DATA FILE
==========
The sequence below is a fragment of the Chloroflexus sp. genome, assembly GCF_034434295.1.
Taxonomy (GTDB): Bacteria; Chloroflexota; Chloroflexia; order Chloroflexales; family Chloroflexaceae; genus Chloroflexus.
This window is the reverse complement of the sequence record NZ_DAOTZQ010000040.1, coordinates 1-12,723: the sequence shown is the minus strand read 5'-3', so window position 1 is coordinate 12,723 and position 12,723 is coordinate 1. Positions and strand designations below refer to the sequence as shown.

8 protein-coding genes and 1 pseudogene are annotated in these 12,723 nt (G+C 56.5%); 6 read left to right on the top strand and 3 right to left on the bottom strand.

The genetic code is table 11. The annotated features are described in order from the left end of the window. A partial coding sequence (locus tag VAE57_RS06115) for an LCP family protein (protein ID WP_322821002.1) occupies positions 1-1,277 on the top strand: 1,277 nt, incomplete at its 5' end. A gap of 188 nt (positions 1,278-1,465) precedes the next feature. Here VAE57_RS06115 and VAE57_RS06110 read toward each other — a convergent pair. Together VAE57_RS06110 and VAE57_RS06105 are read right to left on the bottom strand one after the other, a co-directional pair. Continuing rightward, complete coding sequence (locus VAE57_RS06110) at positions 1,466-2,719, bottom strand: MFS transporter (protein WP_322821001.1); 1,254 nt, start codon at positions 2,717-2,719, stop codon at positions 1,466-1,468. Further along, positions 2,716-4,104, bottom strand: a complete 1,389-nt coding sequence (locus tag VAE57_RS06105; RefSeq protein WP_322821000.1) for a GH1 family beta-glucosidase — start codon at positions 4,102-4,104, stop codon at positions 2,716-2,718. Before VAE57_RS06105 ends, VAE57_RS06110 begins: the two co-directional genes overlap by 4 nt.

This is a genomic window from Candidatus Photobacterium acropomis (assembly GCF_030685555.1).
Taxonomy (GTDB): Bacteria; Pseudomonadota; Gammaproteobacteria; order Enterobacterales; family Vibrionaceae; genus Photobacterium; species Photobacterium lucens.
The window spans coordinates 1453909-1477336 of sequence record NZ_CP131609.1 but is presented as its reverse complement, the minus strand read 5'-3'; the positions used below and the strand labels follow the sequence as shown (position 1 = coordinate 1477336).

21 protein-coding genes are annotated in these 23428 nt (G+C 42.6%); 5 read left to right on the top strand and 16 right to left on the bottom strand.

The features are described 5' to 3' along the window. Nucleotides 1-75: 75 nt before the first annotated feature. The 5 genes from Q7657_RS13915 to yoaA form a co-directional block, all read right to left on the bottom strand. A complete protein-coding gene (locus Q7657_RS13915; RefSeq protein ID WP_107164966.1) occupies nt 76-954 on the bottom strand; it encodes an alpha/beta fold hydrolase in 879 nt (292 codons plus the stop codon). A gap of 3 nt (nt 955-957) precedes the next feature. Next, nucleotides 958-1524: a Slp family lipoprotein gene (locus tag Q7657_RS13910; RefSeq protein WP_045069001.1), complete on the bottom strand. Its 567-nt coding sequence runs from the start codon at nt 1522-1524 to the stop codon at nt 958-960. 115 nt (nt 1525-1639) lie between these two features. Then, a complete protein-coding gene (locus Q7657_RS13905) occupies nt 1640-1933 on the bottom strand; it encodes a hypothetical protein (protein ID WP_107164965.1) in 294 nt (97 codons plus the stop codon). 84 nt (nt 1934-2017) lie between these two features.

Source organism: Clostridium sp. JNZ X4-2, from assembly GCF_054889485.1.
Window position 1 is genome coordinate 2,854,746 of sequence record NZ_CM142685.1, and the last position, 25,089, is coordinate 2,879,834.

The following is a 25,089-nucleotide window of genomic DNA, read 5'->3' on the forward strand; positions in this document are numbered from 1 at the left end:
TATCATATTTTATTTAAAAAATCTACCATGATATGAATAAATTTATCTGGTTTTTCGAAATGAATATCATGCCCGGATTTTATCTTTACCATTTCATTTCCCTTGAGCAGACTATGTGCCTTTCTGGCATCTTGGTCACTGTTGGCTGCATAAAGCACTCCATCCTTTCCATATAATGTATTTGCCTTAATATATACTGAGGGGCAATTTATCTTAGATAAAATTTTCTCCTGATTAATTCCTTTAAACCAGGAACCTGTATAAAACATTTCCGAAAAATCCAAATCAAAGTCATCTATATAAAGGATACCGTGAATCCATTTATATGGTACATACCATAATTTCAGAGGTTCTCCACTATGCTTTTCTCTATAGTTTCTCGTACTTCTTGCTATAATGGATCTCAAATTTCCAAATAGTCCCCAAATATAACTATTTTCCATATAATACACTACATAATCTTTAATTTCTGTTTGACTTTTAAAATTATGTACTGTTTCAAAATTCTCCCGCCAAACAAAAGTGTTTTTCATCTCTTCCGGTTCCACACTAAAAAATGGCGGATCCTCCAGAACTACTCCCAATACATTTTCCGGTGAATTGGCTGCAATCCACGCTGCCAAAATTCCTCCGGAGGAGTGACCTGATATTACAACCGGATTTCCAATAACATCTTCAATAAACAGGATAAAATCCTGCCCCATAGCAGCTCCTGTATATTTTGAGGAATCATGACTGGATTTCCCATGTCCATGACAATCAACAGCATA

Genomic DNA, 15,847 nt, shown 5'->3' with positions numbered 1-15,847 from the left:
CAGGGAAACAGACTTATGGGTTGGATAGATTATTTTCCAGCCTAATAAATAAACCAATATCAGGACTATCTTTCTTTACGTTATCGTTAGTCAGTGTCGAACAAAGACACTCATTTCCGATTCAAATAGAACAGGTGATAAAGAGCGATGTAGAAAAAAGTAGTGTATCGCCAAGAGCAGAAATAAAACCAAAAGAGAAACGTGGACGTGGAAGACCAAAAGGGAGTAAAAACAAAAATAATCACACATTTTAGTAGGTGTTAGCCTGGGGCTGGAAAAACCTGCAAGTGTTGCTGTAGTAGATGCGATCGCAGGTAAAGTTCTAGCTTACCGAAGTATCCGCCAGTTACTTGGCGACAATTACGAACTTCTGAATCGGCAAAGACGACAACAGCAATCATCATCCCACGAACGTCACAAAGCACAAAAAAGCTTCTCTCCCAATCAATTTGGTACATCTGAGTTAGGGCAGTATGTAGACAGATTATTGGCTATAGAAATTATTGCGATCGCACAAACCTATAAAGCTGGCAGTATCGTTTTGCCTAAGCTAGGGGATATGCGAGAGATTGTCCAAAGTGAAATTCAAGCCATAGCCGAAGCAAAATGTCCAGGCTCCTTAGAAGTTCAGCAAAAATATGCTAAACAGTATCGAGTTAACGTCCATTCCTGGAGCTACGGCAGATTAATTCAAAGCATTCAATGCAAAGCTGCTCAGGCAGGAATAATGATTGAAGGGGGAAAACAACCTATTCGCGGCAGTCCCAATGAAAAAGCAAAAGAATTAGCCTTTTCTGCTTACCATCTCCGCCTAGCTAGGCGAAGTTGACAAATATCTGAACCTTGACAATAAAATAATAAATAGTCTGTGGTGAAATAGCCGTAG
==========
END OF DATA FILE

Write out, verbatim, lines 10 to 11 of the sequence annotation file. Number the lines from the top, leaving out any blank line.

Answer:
The features are described 5' to 3' along the window. Nucleotides 1-75: 75 nt before the first annotated feature. The 5 genes from Q7657_RS13915 to yoaA form a co-directional block, all read right to left on the bottom strand. A complete protein-coding gene (locus Q7657_RS13915; RefSeq protein ID WP_107164966.1) occupies nt 76-954 on the bottom strand; it encodes an alpha/beta fold hydrolase in 879 nt (292 codons plus the stop codon). A gap of 3 nt (nt 955-957) precedes the next feature. Next, nucleotides 958-1524: a Slp family lipoprotein gene (locus tag Q7657_RS13910; RefSeq protein WP_045069001.1), complete on the bottom strand. Its 567-nt coding sequence runs from the start codon at nt 1522-1524 to the stop codon at nt 958-960. 115 nt (nt 1525-1639) lie between these two features. Then, a complete protein-coding gene (locus Q7657_RS13905) occupies nt 1640-1933 on the bottom strand; it encodes a hypothetical protein (protein ID WP_107164965.1) in 294 nt (97 codons plus the stop codon). 84 nt (nt 1934-2017) lie between these two features.

Source organism: Clostridium sp. JNZ X4-2, from assembly GCF_054889485.1.